The NSW Department of Communities and Justice (DCJ) has shared with us news of a documentary soon to premiere on SBS called The Department.
The documentary, due to air on 10 October at 8.30pm, follows the work of NSW DCJ caseworkers and the children and families it supports. It features footage from the Child Protection Helpline, through to pre-natal, child protection, restoration, out of home care and leaving care support.
The production company that made the film – Shark Island Institute – is philanthropic and independent of DCJ. They approached the department a few years ago with the vision of going behind the scenes into the world of child protection.
DCJ feels it’s the right time to be more transparent about their work, as they continue to change their practice with families through the permanency principles, the NSW Practice Framework, and work to address the injustices of the past.
Shark Island has a strong track record of making ethical films with a big social impact, yet there were many legal and ethical considerations to manage. DCJ needed to consider the impact on the children who are featured in The Department and the reaction the community may have.
“We wanted families who consented to being involved in the documentary to feel empowered to have a voice in their stories, and have the opportunity to review footage and ultimately be in control of their portrayal,” said Simone Walker, Deputy Secretary, Strategy, Policy and Commissioning, NSW DCJ.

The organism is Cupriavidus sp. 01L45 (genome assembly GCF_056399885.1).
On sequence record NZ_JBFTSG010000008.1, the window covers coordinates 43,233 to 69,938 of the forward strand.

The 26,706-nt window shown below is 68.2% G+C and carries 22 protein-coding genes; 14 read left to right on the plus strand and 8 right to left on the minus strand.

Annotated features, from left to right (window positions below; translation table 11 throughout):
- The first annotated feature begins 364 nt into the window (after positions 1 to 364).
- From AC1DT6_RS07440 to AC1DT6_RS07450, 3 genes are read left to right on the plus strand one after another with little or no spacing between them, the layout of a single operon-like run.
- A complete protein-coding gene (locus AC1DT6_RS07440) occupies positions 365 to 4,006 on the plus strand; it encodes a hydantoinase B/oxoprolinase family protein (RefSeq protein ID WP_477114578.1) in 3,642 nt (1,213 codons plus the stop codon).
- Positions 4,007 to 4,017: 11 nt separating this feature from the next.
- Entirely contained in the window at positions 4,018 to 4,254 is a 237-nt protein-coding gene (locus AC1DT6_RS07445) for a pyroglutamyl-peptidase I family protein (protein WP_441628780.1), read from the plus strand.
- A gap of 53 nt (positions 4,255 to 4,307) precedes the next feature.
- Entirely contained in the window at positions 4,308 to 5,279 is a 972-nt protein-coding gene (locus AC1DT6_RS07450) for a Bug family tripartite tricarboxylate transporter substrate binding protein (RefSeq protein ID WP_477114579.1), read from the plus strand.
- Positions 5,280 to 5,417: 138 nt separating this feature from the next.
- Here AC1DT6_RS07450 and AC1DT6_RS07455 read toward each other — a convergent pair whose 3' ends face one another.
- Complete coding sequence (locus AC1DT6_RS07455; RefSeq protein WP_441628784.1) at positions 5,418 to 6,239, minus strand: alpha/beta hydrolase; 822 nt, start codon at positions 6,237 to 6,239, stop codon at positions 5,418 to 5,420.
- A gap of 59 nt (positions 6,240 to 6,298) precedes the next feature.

“It was also important to give participants the option of withdrawing from being filmed if they changed their mind.
“For our staff, it took courage to allow cameras to follow their work over many months, and we’re grateful to those that stepped up to the challenge.
“The result is real and raw. It shows families grappling with grief and loss, caseworkers under pressure to make big decisions, and the ups and downs of child protection. There is also a lot of hope as we see increased safety and belonging for children through parents making significant changes, foster, family and kinship carers providing love and security, and the support and intervention from DCJ.”
While it focuses primarily on DCJ, it looks at themes pertinent to all their work.
“Our hope is that the film will create discussions in the community about the underlying reasons children and families become involved in the child protection and out of home care system,” said Simone Czech, Deputy Secretary, Child Protection and Permanency, District and Youth Justice Services, NSW DCJ.
“The film will look at how domestic violence, trauma, drugs and alcohol, mental health, poverty and the ongoing impact of the Stolen Generations affects the safety of children. We hope it will make people think about the role the system plays, and what everyone in the community can do to support children in their own lives to be safe.
“We are also optimistic it will inspire people to pursue rewarding careers across the whole sector; choose study pathways that bring them into social work and related professions, or consider fostering and adoption.”